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What was it really like to fight in the First World War?
Testimonies from more than 2000 letters, diaries and journal entries of New Zealand soldiers who served in the Great War (1914-1918) provide vivid, moving and horrifying written accounts in a new book by Massey University Professor of War Studies Glyn Harper.
Johnny Enzed: The New Zealand soldier in the First World War 1914-1918 takes the reader deep into the territory and terrors of life at war: the gas attacks, rats in the trenches and the putrid stench of rotting bodies.
The entries also reveal the depth and strength of the camaraderie between soldiers as they faced unimaginable physical hardships, danger and suffering on the battlefronts of the Middle East, the Western Front in Europe and in Gallipoli, Turkey.
First hand accounts expose the truth of soldiers’ lives as they experienced the war, Professor Harper says, enabling readers to gain a new understanding of what it was like for the ordinary soldier a century ago.
In one of the many poignant, revealing entries Lieutenant Harry Kenrick, who was with the3rd Otago Battalion in the4th Brigade, describes his thoughts at the October Battle of Broodseinde in Belgium:
My prayer and that of some others was; ‘Please God, when the shell with my number on it comes my way I either get a ‘blighty’ and be able to walk out or be killed outright – but not wounded and left to die in the mud.’ Not a very cheerful sentiment for a boy who had just turned 19 years of age.”
The 720-page hardback book with 150 photos (Exisle Publishing), will be launched at a special event in Palmerston North on Friday, August 7 to commemorate the legendary Gallipoli battle of Chunuk Bair.
The Johnny Enzed of the title is a term New Zealand soldiers of the time would have used to call themselves, says Professor Harper.
“There were many of these but surprisingly, ‘Kiwi’ was seldom used. The term ‘Enzed’ or ‘Enzeder’ was in common use and could not be applied to – or taken by – Australians, like the terms ‘Anzac’ or ‘Digger’. ‘Johnny’, meaning fellow or person, had been frequently used in New Zealand from the mid-nineteenth century,” he says.
Professor Harper, the author of 20 books including nine for children on New Zealand’s war history, says the experience of reading soldiers’ diaries and letters in order to edit extracts for the book was deeply affecting, despite the years he has spent researching New Zealand’s military history.
“There were many things that surprised me in my research for this book. The quality of the soldiers’ writing has always amazed me. They were quite a literate group. Their use of language was inventive and unique too and I have a section on this in the book.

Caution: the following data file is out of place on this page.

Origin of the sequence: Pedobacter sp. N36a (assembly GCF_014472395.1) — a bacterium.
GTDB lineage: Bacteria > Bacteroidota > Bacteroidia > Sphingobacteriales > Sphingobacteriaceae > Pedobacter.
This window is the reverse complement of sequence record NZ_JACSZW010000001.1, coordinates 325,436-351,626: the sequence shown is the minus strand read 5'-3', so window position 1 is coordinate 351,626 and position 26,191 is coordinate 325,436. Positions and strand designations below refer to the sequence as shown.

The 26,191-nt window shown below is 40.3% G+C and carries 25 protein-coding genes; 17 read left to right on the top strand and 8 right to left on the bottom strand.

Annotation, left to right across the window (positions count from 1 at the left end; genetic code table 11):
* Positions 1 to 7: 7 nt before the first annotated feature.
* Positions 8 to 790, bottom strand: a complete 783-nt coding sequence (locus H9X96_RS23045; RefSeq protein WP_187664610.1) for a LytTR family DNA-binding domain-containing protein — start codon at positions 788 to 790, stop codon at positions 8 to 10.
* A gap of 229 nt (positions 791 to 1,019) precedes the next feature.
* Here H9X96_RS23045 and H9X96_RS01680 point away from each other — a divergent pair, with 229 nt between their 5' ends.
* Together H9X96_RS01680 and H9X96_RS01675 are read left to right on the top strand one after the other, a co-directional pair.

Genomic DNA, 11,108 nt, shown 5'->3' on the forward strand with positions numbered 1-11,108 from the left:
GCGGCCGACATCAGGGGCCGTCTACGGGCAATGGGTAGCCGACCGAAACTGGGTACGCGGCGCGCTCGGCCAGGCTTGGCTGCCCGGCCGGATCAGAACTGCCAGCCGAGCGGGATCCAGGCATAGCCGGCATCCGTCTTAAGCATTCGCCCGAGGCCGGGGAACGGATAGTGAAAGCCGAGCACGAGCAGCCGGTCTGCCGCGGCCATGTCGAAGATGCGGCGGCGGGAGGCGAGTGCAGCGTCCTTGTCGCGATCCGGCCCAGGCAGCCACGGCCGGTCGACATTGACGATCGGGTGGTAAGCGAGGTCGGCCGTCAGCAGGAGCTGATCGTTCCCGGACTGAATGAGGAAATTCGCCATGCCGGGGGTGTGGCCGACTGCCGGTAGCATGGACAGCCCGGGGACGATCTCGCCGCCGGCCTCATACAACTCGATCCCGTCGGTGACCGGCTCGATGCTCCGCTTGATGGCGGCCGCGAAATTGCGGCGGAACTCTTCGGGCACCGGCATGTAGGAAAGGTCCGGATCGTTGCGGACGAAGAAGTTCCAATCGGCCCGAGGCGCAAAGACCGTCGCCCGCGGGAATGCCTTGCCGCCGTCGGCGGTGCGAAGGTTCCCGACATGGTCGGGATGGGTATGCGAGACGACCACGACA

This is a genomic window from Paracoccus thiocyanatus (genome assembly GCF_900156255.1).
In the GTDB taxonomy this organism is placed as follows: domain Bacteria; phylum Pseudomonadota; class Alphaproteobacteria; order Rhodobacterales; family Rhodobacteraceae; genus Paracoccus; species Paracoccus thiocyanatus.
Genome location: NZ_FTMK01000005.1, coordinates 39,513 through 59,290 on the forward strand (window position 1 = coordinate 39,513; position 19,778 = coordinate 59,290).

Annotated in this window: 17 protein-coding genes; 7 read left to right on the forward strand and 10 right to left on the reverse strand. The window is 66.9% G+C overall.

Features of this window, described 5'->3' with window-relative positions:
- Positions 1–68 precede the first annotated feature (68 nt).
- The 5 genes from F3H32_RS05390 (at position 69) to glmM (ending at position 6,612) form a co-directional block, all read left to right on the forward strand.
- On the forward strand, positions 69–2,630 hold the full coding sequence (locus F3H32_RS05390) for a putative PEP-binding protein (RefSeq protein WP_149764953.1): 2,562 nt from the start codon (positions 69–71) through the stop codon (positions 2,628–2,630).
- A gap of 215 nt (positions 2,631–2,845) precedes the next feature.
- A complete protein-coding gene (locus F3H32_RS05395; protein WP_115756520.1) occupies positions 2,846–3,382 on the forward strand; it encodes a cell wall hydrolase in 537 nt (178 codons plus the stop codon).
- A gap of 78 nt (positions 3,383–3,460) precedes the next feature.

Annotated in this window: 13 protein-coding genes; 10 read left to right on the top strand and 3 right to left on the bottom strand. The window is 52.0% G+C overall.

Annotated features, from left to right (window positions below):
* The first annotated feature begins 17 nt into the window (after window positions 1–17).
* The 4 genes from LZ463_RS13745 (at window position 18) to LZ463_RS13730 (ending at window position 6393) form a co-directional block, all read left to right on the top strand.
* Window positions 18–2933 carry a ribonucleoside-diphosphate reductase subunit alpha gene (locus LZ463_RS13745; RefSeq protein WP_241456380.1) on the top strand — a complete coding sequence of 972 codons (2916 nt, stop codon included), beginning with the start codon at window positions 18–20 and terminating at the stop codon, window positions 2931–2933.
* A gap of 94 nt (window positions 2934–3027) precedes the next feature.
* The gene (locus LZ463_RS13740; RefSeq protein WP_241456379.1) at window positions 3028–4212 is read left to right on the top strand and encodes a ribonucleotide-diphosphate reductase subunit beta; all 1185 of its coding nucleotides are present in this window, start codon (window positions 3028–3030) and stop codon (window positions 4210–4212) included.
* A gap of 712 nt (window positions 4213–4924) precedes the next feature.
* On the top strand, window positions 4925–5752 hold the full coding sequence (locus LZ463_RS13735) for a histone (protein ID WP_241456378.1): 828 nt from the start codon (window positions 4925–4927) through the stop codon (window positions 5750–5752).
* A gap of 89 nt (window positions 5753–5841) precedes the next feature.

“It defined them too as being able to ‘sling the bat’ (speak the language) and marked you as being part of the soldier community. The importance of communal singing was interesting and it surprised me to learn that at one time the New Zealand Division had five different concert groups performing shows near the front line. The emphasis soldiers placed on food, drink and sex was to be expected, but it was gratifying to find candid accounts of this in their diaries and sometimes even in their letters back home.”
More than 100,000 men and women embarked for overseas service during the First World War, and almost 60,000 of them became casualties.
The book’s publication and Chunuk Bair commemoration are part of the Centenary History of New Zealand and the First World War project, a collaboration between Massey University, the Ministry of Culture and Heritage, the New Zealand Defence Force and the Returned and Services’ Association.
Professor Harper is Massey Project Manager for the Centenary History of 13 volumes of the New Zealand involvement in the First World War. Johnny Enzed: The New Zealand Soldier in the First World War 1914 – 1918 is one of five produced by Massey historians.
Other extracts from the book in soldiers’ own words:
“The most afraid I ever felt was the night before it all began. I imagined every horrible fate that could happen to me. Sleep was impossible. I tried to get away on my own, but that was impossible too. I heard someone say, ‘I didn't think Rotherham would turn yellow. But look at him.’”
- (George Rotherham, Auckland Battalion, who had a crisis of confidence on the eve of landing at Anzac Cove, imagining ‘all the horrible things that could happen to him’. When the moment came, he was the first Johnny Enzed to climb into the landing boats).
“God in heaven what slaughter there has been since last Friday night…what hell we went through from then till last night no one that did not see it can ever imagine even on a small scale. Men piled dead all around one, hands, legs, heads, bodies & equipment and rifles flying in the air, slung there by high explosive shells. How a man came out of it God alone knows.”
- (Murdoch Finlayson, one of the few Auckland Mounted Rifles’ survivors of Chunuk Bair).
"We crossed a field where dead men were lying, pathetic bundles of khaki. They had been caught by machine gun fire, and lay as they fell. I had never seen a dead person before. I just looked at them out of the corner of my eye as I went past."
- (Eric Hames, at Bapaume, where 2373 Johnny Enzeds were killed between 21 August and 3 September, 1918)
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Created: 02/08/2015 | Last updated: 05/08/2015
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